UN Reinventing the Approach to European Roma Poverty-TBP
The Roma people are a large ethnic minority living in Europe whose population totals to 10 to 12 million people. Despite the existence of laws aimed at protecting this group of people from discrimination, the Romas experience harsh prejudices. The lack of opportunities to available to them often keeps them below the poverty line. They have low literacy rates, little access to healthcare centers and high rates of hunger.

The countries with the highest percentage of Roma communities are Macedonia, Slovakia, Romania, Serbia, Hungary and Bulgaria. They make up between 7 and 10 percent of the populations of these countries.

Roma people suffer from many health issues, but their access to health insurance is limited. Their cause is further hurt by the high price of healthcare. More than half of Roma households cannot afford prescriptions and about 20 percent say that they have had overnight stays in health centers. (Non-Roma people ranked at 1/3 and about 12 percent, respectively.) Vaccination rates are also low among the Roma, while births outside the hospital are high.

Education is another area where there is a significant lack of support and progress. Because of child marriages, many young girls are taken out of school before they are able to finish. In most of Central and Eastern Europe, about 50 percent of the Roma have, at the very least, a lower secondary education than their non-Roma counterparts. Schools are often ethnically segregated.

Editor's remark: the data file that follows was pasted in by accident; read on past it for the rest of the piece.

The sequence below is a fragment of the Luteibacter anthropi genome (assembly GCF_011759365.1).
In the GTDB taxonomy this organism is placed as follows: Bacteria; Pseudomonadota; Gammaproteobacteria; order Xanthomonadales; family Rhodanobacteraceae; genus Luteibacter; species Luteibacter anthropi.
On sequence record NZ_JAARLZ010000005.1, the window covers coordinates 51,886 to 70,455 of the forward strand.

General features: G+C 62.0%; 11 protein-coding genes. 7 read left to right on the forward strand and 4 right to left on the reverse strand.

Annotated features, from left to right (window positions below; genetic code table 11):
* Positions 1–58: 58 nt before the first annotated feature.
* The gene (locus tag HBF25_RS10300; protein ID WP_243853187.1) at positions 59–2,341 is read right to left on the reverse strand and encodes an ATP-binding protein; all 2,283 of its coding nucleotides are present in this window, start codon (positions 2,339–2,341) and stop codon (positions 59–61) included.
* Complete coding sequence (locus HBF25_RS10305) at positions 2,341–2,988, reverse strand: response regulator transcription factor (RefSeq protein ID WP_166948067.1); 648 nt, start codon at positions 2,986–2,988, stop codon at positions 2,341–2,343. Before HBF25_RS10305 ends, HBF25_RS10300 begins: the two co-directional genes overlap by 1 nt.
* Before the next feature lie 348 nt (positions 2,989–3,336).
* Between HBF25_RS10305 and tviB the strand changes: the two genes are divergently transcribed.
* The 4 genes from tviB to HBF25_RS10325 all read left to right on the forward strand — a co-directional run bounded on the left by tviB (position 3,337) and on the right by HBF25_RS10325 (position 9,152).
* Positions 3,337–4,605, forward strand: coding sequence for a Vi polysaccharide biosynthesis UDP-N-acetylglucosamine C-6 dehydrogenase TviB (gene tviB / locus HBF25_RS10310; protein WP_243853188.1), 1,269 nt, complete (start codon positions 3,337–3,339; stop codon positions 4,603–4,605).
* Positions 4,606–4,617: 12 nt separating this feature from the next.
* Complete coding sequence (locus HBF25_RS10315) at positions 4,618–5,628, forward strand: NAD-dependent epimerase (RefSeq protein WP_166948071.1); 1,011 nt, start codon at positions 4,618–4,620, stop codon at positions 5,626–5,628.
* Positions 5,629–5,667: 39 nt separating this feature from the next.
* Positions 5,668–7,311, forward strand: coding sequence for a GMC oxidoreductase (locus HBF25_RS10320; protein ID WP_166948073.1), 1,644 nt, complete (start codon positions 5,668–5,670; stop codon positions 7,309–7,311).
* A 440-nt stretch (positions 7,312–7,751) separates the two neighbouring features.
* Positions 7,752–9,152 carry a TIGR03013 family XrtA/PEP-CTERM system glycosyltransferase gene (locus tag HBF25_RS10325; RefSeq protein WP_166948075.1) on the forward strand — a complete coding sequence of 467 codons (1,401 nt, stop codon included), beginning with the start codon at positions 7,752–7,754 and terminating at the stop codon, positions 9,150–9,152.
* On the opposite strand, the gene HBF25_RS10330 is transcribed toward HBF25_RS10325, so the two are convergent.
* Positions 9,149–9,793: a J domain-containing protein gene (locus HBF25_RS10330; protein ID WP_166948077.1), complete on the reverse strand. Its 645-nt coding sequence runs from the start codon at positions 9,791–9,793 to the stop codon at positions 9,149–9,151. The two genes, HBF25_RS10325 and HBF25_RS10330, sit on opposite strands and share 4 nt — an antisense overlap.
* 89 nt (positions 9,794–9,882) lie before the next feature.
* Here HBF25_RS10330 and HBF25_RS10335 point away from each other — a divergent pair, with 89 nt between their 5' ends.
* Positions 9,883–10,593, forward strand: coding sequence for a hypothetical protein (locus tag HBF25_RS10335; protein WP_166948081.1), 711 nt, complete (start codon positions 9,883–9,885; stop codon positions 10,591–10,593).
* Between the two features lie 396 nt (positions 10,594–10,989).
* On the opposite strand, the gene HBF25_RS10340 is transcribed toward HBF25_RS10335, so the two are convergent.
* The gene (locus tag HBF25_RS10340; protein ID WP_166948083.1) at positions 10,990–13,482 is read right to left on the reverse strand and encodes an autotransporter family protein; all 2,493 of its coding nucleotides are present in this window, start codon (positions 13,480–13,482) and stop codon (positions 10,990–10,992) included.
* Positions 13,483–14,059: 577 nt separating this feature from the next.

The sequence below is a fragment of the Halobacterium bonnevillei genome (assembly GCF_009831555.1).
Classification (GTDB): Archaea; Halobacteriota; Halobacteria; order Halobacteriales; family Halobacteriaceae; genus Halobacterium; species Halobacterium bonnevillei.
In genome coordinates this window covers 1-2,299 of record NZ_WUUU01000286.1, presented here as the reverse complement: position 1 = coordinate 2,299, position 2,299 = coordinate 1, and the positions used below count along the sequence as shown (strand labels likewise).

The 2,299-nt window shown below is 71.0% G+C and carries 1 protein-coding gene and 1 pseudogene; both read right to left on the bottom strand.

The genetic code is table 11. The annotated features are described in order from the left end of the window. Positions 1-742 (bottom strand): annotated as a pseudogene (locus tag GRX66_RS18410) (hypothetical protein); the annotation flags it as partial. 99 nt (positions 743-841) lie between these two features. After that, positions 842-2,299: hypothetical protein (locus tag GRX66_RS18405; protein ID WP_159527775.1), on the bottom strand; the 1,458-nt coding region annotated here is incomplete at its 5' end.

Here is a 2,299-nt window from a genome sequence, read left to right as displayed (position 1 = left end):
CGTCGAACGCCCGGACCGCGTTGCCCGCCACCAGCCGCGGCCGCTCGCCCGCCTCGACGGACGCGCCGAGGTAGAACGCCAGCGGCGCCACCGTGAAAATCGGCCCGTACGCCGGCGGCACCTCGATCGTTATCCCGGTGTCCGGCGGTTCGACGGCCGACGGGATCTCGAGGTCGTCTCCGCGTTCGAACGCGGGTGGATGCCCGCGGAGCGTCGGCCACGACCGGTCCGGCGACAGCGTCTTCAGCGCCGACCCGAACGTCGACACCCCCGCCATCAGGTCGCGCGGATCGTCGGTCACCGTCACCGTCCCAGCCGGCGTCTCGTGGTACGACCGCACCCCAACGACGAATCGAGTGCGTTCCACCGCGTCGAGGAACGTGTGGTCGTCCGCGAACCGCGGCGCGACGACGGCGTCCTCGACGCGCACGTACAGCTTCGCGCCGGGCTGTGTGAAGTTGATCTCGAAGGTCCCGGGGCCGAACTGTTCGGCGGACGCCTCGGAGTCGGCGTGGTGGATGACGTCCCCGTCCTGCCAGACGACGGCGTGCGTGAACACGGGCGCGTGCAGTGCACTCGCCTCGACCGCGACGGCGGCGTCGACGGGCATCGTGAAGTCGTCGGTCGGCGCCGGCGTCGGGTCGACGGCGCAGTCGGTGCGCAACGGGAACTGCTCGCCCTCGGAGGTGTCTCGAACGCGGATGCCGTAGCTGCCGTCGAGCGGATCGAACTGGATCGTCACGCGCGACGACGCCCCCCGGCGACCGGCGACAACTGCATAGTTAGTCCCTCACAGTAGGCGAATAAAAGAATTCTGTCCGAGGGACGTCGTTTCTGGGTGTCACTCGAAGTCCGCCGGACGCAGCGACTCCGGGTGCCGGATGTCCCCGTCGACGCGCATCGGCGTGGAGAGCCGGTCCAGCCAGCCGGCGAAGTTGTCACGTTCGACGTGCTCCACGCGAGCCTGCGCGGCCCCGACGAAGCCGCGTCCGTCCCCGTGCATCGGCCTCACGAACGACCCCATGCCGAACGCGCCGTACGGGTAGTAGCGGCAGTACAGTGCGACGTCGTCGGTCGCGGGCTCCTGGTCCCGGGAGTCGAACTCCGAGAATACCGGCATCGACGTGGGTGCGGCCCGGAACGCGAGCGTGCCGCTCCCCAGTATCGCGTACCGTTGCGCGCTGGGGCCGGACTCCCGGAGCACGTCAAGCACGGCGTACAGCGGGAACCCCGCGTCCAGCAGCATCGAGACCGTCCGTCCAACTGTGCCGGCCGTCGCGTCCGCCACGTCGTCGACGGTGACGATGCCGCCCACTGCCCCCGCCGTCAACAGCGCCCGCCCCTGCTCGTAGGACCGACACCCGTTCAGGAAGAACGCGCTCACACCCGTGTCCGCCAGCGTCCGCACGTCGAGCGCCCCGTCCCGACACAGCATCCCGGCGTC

The United Nations had a mission to help lower Roma poverty and improve their living conditions. In 2007, the UN opened centers to help the Roma people receive affordable and accessible healthcare and proper education. However, the programs were highly inefficient and slow moving and accomplished little. That is why the UN is out to reinvent the Roma outreach.

After experimenting with three prospective methods in Macedonia to engage the Roma people and to improve their situation, the UN settled on the Roma Centre of the Future.

Using Roma and non-Roma peoples, the centers work to help the Roma people access education, healthcare and other public services. This time, the centers have the skills, knowledge, tools and technology needed to run such an idea efficiently and effectively, with the goal being to reach as many Roma people as possible. The workers help people through complicated paperwork, direct them to opportunities like job trainings and provide useful community programs. There is also a special focus on the elderly, a concentration that did not exist in the earlier programs.

The program is already seeing success. Within the first five months the center reached 820 people, which was more than the old centers used to help in a year! This new, dedicated focus on reaching the needs of the people appears to be working, as the Roma people are seeing the positive effects the centers have on the community and are thus going to these centers for help.

Katherine Hewitt

Sources: EC Europa, UNDP 1, UNDP 2, New Int
Photo: UNDP